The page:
By Design or by Disaster Conference 2024 → POWER IN TRANSFORMATION

By Design and by Disaster Conference & Calls

We are glad to announce the upcoming By Design and by Disaster Conference, taking place in BASIS Vinschgau Venosta on 10 – 14 July 2024 (featuring an optional joint program with Klimacamp Alto Adige on 13 – 14th July in Vöran-Verano). Since 2013 we’ve been bringing together people and organizations from diverse fields such as design, art, sciences, activism, rural and urban development, etc. We offer a lively mix of talks, workshops, walks, exhibitions, paper presentations, good food, drinks, music, dance, connection, and exchange. The focus in 2024 is Power in Transformation. We start with a call for papers and visual essays ↘︎ more about key dates and double-blind peer-review. Here you find the calls for hands-on workshops and 7 x7 talks.

Extended deadline for abstract submission: 2 April 2024Conference system for submission ↓ more below
→ We very happy that the publisher oekom asked us to publish the proceedings. Currently, we are working on the agreement and are very optimistic to make it work. oekom does both popular publications related to sustainability and scientific publications on social-ecological transformation.→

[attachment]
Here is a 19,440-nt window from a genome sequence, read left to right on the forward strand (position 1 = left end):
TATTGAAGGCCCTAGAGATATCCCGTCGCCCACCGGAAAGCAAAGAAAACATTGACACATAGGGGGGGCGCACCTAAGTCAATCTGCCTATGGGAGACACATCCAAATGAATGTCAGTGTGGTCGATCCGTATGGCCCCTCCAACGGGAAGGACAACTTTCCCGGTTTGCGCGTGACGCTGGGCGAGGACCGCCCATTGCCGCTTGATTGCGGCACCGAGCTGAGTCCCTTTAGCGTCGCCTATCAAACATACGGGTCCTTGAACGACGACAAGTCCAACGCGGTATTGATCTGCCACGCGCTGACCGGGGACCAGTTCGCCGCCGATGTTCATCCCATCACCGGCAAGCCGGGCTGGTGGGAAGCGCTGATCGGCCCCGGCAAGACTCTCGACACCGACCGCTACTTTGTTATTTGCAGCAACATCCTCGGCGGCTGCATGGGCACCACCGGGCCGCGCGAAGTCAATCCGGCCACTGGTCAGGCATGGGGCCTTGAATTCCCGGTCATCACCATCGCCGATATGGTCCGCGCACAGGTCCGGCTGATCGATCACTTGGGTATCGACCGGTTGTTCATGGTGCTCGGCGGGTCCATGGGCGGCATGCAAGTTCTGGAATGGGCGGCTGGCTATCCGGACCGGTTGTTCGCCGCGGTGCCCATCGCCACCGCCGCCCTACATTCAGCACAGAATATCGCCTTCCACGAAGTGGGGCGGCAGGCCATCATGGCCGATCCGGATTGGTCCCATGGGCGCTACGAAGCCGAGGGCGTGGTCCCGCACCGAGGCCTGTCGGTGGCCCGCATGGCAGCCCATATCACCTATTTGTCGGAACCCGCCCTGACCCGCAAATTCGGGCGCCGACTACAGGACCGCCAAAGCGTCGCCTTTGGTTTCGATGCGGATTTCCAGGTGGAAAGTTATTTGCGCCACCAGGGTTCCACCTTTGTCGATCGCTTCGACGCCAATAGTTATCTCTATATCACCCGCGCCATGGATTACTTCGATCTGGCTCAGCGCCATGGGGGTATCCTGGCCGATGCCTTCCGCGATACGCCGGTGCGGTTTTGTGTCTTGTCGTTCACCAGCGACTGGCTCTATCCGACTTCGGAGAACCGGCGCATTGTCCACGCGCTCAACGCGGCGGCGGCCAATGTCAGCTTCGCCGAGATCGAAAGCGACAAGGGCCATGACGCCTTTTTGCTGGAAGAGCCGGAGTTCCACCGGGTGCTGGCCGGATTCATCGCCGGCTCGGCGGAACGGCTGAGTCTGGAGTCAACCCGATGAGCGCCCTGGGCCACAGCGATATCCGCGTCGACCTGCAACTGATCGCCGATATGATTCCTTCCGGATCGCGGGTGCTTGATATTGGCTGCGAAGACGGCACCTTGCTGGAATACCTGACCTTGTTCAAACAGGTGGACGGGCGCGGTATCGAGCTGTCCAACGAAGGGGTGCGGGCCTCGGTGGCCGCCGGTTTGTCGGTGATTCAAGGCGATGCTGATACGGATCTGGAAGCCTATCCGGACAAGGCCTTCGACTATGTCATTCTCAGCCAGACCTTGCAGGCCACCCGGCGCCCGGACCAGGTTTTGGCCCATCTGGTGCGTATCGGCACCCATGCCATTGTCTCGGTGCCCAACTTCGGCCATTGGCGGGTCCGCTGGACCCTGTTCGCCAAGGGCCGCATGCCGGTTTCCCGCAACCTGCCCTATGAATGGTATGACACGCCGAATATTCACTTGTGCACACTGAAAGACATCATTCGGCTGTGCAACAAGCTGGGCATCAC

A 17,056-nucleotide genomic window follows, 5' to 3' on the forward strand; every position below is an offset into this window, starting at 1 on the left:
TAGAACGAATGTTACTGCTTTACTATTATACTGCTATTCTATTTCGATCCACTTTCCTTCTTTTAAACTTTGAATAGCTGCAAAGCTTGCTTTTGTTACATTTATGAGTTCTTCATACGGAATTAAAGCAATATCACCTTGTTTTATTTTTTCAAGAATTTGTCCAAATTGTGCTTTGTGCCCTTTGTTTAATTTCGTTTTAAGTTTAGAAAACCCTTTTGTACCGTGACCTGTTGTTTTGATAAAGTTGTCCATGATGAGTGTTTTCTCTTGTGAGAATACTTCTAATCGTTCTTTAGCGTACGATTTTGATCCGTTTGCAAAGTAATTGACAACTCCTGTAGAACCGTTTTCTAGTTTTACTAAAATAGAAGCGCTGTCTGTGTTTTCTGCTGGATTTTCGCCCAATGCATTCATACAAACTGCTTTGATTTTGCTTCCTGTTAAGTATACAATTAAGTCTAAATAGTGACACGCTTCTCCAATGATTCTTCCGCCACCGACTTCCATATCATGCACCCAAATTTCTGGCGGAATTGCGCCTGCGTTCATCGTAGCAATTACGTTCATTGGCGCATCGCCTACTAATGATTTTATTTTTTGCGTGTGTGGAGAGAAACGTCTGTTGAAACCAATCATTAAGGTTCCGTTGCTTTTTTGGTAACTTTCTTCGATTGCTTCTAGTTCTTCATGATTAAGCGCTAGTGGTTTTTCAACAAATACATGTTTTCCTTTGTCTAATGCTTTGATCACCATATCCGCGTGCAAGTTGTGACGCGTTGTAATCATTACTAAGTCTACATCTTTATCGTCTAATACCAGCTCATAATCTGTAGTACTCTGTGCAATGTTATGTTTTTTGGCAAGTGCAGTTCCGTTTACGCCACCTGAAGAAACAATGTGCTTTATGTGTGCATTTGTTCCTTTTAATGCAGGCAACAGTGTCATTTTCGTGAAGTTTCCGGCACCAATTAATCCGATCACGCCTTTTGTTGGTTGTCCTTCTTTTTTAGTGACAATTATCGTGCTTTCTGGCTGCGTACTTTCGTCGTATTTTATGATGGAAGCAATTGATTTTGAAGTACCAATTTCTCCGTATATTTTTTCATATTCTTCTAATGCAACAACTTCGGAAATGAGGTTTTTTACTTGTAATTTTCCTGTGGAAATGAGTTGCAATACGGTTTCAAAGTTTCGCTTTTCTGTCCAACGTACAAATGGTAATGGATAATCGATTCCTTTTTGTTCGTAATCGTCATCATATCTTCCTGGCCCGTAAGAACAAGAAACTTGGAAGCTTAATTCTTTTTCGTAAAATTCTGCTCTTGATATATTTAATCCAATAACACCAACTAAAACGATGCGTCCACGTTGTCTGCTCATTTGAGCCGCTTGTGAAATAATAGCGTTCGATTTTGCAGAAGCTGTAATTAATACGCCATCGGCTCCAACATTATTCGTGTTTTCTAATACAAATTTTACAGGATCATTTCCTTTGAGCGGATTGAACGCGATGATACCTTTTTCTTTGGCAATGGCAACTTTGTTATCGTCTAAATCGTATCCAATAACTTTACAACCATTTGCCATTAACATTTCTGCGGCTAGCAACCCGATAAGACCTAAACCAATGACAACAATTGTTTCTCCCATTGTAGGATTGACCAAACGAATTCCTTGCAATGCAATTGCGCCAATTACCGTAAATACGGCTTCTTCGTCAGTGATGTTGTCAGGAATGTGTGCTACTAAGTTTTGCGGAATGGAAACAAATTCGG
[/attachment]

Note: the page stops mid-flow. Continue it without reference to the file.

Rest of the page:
→ For all questions related to the academic track please write to
For all other questions email

Power in Transformation

Which power is needed for transformation, which power must be overcome, what power is needed to sustain, and which ways of dealing with power and each other do we want to achieve in order to prefigure tomorrow today? 

We are trying to gain an understanding of the diverse dimensions of power in relation to social-ecological transformation. Building upon this, we want to clarify how design and art can contribute in moving towards solidary and just power relations among humans and with the more-than-human world. In other words, we ask how to deal with power in moving from capitalism, imperialism, and patriarchy towards commons, care, and queerness? How does design and art contribute to these transformations of power? And what about power in the processes and products of design and art?

While so-called “creatives” increasingly engage with social-ecological transformation, issues of power too often remain at the margin. With this call, we are looking for papers and visual essays, tackling all kinds of questions of power in transformation. While this conference derives from the field of design and art, we welcome and need contributions from other fields, which have long engaged in discussion about power and transformation. We envision controversial and fruitful dialogues with people coming from sciences and humanities along with practitioners in design, arts, architecture, activism, policymaking, etc. Although this is an academic call, we encourage persons without institutional affiliation in academia to hand in proposals. Visual essays are a lightweight format appropriate for case studies and storytelling, which are not predominantly textual, but still underpinned by sound argumentation and references.